02-08-11 03:53:58 * Update error or pool considered invalid (lagging or down)
02-08-11 03:53:58 * 12rfcpool
02-08-11 03:53:59 * Error occured while trying to communicate or open a connection to https://www.rfcpool.com/api/pool/stats
* sun.security.validator.ValidatorException: PKIX path building failed: sun.security.provider.certpath.SunCertPathBuilderException: unable to find valid certification path to requested target
02-08-11 03:53:59 * Update error or pool considered invalid (lagging or down)
02-08-11 03:53:59 * 14triple
02-08-11 03:54:01 * Update error or pool considered invalid (lagging or down)
.
.
.
For 14triple looks like the address of the JSON has changed.  Needs a new config file.
But for 8mtred and 12rfcpool I worked on this for 1/2 day with no luck.  I tried importing all the certificate authority keys used by the mtred https site into Java - User certificates but no luck.  Really need help on this.  Thanks.

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Bloodred
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August 03, 2011, 12:17:07 AM
 #32

That's a Java thing, it doesn't consider those SSL certificates trustworthy so it won't connect. You're right about having to get the certificates, the following method should work.

You can do it in a few ways:
1) Install the certificates yourself, you need to compile the code you can find right here and run the InstallCert.jar file that results. Note that I'm not the author or anything like that.
2) You can run the InstallCert.jar file that I compiled (link below)
3) You can just copy the file that I got by running InstallCert myself (link below as well)

What this does is download the SSL certificate so that Java can find it and not moan about CherryPicking connecting to the websites that use it.

Now, no matter what you chose, you'll end up with a file named jssecacerts that you need to copy to your Java\jre6\lib\security directory. After that you're good to go.

To run InstallCert.jar:
Code:
java -jar InstallCert.jar hostname
Replace hostname with the website with the untrusted SSL certificate, then when InstallCerts asks something type "1" and press Enter. It will create the jssecacerts file. You need to do this once for each hostname and then copy the latest file to that directory.

Here is the link with the already made jssecacerts file and InstallCert compiled by myself.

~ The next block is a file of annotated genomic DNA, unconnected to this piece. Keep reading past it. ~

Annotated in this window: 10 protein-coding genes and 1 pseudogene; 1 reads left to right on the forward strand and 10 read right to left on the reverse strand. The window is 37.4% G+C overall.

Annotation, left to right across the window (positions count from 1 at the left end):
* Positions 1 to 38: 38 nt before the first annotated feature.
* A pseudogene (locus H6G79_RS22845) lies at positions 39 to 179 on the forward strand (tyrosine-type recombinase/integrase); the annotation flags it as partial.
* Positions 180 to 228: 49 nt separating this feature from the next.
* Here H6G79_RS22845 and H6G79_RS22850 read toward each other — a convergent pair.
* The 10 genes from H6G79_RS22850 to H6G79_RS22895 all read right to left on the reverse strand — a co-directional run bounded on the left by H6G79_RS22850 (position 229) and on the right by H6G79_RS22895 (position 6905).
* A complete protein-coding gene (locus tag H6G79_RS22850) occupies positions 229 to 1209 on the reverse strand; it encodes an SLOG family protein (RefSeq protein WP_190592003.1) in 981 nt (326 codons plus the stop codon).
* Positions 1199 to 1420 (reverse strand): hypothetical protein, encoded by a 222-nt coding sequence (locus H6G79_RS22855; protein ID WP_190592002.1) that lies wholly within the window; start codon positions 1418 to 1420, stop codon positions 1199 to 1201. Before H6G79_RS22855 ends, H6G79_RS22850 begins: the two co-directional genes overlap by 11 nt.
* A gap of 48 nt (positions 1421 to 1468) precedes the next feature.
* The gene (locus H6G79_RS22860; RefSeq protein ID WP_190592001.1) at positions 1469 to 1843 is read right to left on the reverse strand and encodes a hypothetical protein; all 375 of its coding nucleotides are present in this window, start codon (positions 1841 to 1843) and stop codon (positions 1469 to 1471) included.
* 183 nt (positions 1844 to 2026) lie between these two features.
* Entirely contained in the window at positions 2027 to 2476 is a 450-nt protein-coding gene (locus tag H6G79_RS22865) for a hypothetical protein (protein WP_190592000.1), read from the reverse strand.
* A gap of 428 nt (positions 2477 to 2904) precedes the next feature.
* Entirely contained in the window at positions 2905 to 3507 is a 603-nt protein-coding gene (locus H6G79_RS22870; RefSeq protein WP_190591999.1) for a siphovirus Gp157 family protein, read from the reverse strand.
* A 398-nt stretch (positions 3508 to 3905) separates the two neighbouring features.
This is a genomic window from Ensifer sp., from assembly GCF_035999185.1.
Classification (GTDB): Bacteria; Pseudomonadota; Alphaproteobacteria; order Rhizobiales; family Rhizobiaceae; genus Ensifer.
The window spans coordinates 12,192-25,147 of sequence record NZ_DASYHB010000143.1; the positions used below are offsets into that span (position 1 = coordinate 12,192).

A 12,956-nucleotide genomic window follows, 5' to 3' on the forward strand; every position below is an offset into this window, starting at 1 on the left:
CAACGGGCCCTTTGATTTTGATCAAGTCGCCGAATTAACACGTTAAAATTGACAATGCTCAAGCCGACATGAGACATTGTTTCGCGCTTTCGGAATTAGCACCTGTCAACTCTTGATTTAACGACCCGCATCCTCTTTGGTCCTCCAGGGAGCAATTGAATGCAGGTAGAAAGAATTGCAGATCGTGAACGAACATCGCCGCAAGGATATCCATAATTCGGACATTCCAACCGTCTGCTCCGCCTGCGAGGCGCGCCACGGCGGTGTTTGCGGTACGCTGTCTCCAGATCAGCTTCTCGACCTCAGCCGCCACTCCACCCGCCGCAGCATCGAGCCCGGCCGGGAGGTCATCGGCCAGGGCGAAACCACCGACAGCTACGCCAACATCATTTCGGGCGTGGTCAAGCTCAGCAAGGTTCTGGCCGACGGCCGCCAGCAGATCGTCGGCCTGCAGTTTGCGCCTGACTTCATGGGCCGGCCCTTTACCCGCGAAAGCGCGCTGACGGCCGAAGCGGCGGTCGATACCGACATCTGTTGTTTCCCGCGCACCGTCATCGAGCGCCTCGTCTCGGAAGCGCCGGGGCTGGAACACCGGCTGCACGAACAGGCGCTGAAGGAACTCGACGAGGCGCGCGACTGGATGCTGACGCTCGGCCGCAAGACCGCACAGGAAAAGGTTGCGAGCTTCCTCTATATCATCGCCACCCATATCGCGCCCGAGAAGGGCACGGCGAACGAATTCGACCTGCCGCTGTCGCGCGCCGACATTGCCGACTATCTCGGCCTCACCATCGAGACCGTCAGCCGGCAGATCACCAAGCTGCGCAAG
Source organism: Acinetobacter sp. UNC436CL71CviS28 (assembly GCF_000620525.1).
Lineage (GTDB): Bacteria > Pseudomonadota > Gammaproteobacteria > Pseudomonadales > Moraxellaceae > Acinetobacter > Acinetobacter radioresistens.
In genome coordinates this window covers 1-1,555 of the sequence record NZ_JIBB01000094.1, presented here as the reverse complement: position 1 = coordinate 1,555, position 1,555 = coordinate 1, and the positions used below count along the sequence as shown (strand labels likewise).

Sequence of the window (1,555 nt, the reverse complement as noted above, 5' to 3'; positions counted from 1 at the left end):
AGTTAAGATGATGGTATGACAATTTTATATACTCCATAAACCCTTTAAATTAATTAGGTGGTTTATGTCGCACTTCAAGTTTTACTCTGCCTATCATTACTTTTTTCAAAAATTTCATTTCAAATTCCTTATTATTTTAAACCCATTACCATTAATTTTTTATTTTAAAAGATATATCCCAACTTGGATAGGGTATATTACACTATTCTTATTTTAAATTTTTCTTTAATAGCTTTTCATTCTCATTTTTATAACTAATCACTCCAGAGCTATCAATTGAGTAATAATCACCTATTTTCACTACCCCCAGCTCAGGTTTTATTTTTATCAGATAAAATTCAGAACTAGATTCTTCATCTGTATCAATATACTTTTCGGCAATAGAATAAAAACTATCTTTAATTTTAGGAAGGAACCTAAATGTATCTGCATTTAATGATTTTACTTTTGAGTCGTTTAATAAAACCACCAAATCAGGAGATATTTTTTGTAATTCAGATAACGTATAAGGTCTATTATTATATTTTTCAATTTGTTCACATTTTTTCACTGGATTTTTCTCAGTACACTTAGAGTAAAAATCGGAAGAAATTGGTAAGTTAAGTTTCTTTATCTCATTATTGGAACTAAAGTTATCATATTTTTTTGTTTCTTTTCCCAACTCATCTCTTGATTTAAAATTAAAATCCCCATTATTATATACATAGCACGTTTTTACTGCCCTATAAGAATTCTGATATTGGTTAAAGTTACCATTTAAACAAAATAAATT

As for triple, adding this line to your .cfg file should do the trick. I forgot to update it from an older version. Oops Embarrassed
Code:
SharesRemove=
Note that the last character on the line is a space, it's "SharesRemove= ", without the quotes of course. This tells CherryPicking to remove the spaces from the shares string before trying to parse it to a number.

CherryPicking dev

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MrWizard
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August 03, 2011, 12:56:47 AM
 #33

That's a Java thing, it doesn't consider those SSL certificates trustworthy so it won't connect. You're right about having to get the certificates, the following method should work.

You can do it in a few ways:
1) Install the certificates yourself, you need to compile the code you can find right here and run the InstallCert.jar file that results. Note that I'm not the author or anything like that.
2) You can run the InstallCert.jar file that I compiled (link below)
3) You can just copy the file that I got by running InstallCert myself (link below as well)

What this does is download the SSL certificate so that Java can find it and not moan about CherryPicking connecting to the websites that use it.

Now, no matter what you chose, you'll end up with a file named jssecacerts that you need to copy to your Java\jre6\lib\security directory. After that you're good to go.

To run InstallCert.jar:
Code:
java -jar InstallCert.jar hostname
Replace hostname with the website with the untrusted SSL certificate, then when InstallCerts asks something type "1" and press Enter. It will create the jssecacerts file. You need to do this once for each hostname and then copy the latest file to that directory.

Here is the link with the already made jssecacerts file and InstallCert compiled by myself.